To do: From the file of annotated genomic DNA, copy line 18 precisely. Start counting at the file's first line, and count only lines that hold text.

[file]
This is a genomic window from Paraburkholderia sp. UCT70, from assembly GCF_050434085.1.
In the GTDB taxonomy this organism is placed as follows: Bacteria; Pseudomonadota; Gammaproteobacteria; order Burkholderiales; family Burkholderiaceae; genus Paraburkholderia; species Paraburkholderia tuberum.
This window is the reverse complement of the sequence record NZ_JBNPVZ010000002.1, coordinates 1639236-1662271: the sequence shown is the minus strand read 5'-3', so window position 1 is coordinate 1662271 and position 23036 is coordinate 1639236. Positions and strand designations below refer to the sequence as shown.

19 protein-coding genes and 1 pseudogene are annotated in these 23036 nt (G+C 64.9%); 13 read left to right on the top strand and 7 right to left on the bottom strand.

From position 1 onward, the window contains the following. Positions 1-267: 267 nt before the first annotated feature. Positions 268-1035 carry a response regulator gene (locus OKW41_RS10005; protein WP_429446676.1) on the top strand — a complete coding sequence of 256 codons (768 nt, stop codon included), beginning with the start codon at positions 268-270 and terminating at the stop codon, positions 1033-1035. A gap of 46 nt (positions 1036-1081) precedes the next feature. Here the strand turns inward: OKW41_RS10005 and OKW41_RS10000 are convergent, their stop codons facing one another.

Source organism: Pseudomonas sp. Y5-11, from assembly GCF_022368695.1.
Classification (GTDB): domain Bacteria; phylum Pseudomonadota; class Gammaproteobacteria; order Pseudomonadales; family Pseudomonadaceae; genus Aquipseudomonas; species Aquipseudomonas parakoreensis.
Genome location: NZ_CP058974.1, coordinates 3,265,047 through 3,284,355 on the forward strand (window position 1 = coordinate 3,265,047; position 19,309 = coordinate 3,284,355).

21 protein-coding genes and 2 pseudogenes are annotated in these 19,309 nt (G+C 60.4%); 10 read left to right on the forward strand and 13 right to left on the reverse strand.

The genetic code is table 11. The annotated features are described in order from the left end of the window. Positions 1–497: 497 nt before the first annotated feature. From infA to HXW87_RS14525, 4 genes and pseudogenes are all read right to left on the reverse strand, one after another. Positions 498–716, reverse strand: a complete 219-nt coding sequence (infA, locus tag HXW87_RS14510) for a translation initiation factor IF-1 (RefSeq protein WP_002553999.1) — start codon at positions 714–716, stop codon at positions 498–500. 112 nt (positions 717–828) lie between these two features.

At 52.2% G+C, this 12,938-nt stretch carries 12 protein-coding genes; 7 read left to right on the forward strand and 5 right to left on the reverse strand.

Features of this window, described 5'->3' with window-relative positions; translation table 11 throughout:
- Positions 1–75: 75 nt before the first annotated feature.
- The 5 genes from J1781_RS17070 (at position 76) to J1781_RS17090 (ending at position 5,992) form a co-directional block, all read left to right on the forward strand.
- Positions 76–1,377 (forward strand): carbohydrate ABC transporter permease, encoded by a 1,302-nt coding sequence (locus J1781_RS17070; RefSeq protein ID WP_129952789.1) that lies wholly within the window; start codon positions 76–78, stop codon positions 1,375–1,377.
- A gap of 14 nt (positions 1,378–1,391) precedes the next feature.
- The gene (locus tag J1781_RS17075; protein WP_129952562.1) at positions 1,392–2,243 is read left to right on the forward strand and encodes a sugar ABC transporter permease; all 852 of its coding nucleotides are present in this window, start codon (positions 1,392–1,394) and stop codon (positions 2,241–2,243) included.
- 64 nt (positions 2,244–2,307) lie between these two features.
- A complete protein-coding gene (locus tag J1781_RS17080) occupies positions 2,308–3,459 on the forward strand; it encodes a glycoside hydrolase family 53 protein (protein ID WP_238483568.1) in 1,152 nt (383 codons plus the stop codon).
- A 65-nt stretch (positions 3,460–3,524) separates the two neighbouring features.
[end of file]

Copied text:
- 64 nt (positions 2,244–2,307) lie between these two features.